EAST PRAIRIE, Mo. -- Milus Wallace won't forget seeing the Mississippi River swamp his farm last spring after the Army Corps of Engineers blew up the levee that separated his land from the raging river.
"From here for 20 miles," Wallace said recently from a perch on the levee's remains, "it was nothing but water."
Water unleashed by the dynamited levee took a $2 million toll on 61-year-old Wallace's farm, he said, swamping the house where he'd lived for some 40 years, a guesthouse and two trailers. The flood crumpled a dozen grain silos as though they were soda cans and blanketed 700 acres of soybeans in water and mud.
Wallace's misery had company in the record-shattering flood. About 200 of his neighbors in a 130,000-acre swath of southeastern Missouri that serves as a relief valve for the swollen river were forced to evacuate ahead of the Army Corps blowing open the levee on May 2 and drowning farm fields here for the first time in 74 years.
Soybeans have rebounded in the Birds Point-New Madrid Floodway, but farmers' anger lingers. Landowners have filed a class-action lawsuit against the Army Corps for dynamiting the levees, and they are worried that the flooding will return next spring.
"It bothers me that our government can blow something up and then run off," Wallace said.
Citing higher priorities on its $2 billion list of repairs needed as a result of the 2011 floods, the Army Corps has not committed to rebuilding levees here to their original 62.5-foot height before next flood season. But under pressure from Missouri lawmakers, the Army Corps agreed last month to rebuild levees to 55 feet, 4 feet taller than originally announced.
Washed away in the political deluge: a plan promoted by ecologists to not rebuild the levees. That option, they say, would be initially more expensive because it would require buying out landowners, but it would save taxpayers' money in the long run by avoiding payments for future flood-related property damage.
Levees and other flood-control and navigation projects along the Mississippi River have opened vast tracts for farming and development and created a superhighway for shipping. Lost in the bargain, environmentalists say, are natural flood basins that safely absorbed periodic floods and provided pollution control and wildlife habitat.
Without the floodplains, ecologists say, the river is more prone to more frequent and intense floods. It is time, they say, to let the river flow, and there is no better place to try that than the Birds Point-New Madrid Floodway.
"To not really take a hard look at keeping it open permanently would be a huge mistake," said Shana Udvardy, director of flood management policy for the advocacy group American Rivers.
Those calls for changing management of the Mississippi have not only been ignored but met with hostility -- especially from key members of Congress, which would have to pass legislation authorizing opening the floodway. Missouri's congressional delegation -- notably, Sens. Roy Blunt (R) and Claire McCaskill (D) and Rep. Jo Ann Emerson (R) -- have been pressuring the Army Corps to rebuild the levee.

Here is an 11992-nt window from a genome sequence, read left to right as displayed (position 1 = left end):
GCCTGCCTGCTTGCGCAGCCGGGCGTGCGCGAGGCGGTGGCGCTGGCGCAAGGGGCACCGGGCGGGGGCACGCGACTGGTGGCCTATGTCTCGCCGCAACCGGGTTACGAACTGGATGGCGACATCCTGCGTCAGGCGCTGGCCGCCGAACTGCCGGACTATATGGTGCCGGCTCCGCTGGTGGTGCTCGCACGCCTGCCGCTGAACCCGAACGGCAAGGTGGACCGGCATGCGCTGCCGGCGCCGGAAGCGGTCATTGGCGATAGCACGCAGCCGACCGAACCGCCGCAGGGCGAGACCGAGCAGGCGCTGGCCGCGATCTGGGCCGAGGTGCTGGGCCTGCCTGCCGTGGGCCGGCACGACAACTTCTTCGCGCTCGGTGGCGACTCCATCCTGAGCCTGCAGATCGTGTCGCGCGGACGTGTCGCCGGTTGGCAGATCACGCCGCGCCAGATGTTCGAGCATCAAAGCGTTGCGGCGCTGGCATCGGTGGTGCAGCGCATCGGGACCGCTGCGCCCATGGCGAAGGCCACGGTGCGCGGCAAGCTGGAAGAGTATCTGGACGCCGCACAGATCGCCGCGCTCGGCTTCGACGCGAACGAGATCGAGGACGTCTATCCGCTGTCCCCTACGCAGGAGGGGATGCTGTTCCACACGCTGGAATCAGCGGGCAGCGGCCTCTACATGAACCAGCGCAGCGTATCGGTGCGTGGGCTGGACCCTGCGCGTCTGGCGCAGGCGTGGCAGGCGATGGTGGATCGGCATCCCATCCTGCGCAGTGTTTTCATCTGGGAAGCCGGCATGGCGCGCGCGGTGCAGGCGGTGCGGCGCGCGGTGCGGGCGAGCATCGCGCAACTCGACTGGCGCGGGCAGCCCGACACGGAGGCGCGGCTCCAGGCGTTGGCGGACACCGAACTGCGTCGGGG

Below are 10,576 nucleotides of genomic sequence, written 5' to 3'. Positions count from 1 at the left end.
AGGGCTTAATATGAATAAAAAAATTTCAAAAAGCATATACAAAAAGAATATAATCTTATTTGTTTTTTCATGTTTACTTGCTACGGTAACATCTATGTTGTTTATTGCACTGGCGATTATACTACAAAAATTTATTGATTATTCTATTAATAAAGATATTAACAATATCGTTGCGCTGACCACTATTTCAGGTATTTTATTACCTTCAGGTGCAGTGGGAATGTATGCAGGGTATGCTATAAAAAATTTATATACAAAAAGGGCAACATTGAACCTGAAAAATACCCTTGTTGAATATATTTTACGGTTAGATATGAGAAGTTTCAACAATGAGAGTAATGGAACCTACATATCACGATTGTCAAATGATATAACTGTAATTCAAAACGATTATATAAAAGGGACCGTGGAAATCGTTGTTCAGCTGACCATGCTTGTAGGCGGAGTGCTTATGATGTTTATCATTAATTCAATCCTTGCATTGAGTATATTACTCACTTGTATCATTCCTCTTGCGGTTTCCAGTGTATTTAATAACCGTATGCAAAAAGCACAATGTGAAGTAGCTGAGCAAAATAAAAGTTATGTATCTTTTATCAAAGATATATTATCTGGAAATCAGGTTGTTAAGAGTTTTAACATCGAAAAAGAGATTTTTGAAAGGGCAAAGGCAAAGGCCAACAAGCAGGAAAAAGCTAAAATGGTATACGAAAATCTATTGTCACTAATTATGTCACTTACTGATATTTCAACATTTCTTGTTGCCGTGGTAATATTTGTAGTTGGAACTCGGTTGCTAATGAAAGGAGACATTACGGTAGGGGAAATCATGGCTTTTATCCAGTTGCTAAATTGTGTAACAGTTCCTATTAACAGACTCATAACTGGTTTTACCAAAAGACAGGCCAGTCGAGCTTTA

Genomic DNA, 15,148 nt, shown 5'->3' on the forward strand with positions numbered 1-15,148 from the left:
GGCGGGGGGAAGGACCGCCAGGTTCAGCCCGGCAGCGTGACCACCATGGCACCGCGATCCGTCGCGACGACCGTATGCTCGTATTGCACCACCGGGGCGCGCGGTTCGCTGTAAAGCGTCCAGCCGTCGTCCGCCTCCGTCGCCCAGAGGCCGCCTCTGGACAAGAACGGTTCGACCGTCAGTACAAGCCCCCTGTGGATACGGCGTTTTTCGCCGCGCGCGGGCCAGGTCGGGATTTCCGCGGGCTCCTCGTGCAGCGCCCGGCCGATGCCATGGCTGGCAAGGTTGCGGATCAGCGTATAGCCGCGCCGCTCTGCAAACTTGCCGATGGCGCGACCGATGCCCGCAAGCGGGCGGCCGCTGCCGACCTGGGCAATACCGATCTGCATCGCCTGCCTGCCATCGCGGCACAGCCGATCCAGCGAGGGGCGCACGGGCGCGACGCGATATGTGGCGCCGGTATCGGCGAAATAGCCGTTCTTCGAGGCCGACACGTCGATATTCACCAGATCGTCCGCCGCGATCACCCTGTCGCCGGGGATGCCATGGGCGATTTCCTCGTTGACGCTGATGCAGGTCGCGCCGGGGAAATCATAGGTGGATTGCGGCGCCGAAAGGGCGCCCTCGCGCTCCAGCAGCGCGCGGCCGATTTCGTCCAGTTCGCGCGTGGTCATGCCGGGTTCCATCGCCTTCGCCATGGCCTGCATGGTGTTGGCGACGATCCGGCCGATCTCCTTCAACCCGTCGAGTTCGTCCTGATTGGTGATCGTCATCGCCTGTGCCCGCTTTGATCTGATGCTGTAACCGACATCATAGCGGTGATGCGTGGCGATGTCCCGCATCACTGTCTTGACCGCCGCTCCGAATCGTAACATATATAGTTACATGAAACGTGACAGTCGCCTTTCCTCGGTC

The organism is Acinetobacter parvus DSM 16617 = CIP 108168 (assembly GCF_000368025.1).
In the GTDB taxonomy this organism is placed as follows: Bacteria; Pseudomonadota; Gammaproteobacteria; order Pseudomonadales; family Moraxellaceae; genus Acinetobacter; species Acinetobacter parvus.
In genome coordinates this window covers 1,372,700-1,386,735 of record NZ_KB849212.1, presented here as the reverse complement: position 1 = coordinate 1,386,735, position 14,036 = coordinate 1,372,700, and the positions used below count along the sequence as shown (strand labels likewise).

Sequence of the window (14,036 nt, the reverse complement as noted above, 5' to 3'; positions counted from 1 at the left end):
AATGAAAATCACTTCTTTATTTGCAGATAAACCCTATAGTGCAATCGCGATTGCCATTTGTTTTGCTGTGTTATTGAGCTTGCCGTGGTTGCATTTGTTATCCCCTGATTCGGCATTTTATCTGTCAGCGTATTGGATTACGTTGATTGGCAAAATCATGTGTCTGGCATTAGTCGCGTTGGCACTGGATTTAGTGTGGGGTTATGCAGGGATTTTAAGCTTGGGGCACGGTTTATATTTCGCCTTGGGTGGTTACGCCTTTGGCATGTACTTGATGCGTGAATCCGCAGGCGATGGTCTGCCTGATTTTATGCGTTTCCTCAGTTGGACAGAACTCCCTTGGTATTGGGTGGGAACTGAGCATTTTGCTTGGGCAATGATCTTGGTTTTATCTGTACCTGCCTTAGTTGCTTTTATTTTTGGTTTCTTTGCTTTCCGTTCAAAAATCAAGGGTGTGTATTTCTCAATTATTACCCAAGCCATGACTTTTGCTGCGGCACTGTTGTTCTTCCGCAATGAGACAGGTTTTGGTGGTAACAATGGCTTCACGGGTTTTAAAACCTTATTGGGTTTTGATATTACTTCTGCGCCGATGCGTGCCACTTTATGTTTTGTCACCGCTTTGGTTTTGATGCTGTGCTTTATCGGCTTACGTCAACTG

"If you take down the levee," Blunt said, "you put it back up."
The Birds Point-New Madrid Floodway is one piece of the world's largest flood-control system -- levees, floodways, pumps and reservoirs known as the Mississippi River & Tributaries (MR&T) project.
The Army Corps built the project at Congress' direction in the wake of 1927 floods that killed at least 256 people and caused $400 million in damage (the equivalent of $5 billion today).
The corps ranks the project among its greatest achievements. Even before it contained this year's epic flood, the MR&T has brought to U.S. taxpayers a 27-to-1 return on investment, according to the corps, including $350 billion in prevented flood damages.
Prior to 1927, consensus was that levees alone could contain the Mississippi River's floods, as they had for decades. But the 1927 flood changed that, leading to the incorporation of four floodways and the purchase of "flowage easements" from landowners that allowed the intentional inundation of land to relieve the swollen river.
Birds Point-New Madrid is the northernmost of four floodways. At 130,000 acres, the footprint of this lush farmland is about three times larger than that of Washington, D.C. The floodway abuts the west bank of the Mississippi, just below its confluence with the Ohio River and is 35 miles long and between 3 and 10 miles wide.
The floodway is designed to draw about 550,000 cubic feet of water from the Mississippi or about 5.5 times the flow of Niagara Falls. The goal is to lower pressure on the system, particularly on levees protecting Cairo, Ill., and other cities and towns.
Critics say the corps' cost-benefit analysis disguises a hidden cost of levee-building and channelizing. Robert Criss, a professor of earth and planetary sciences at Washington University in St. Louis, said the system is making flooding worse. With less room to spread out, floodwater can only rise, he said.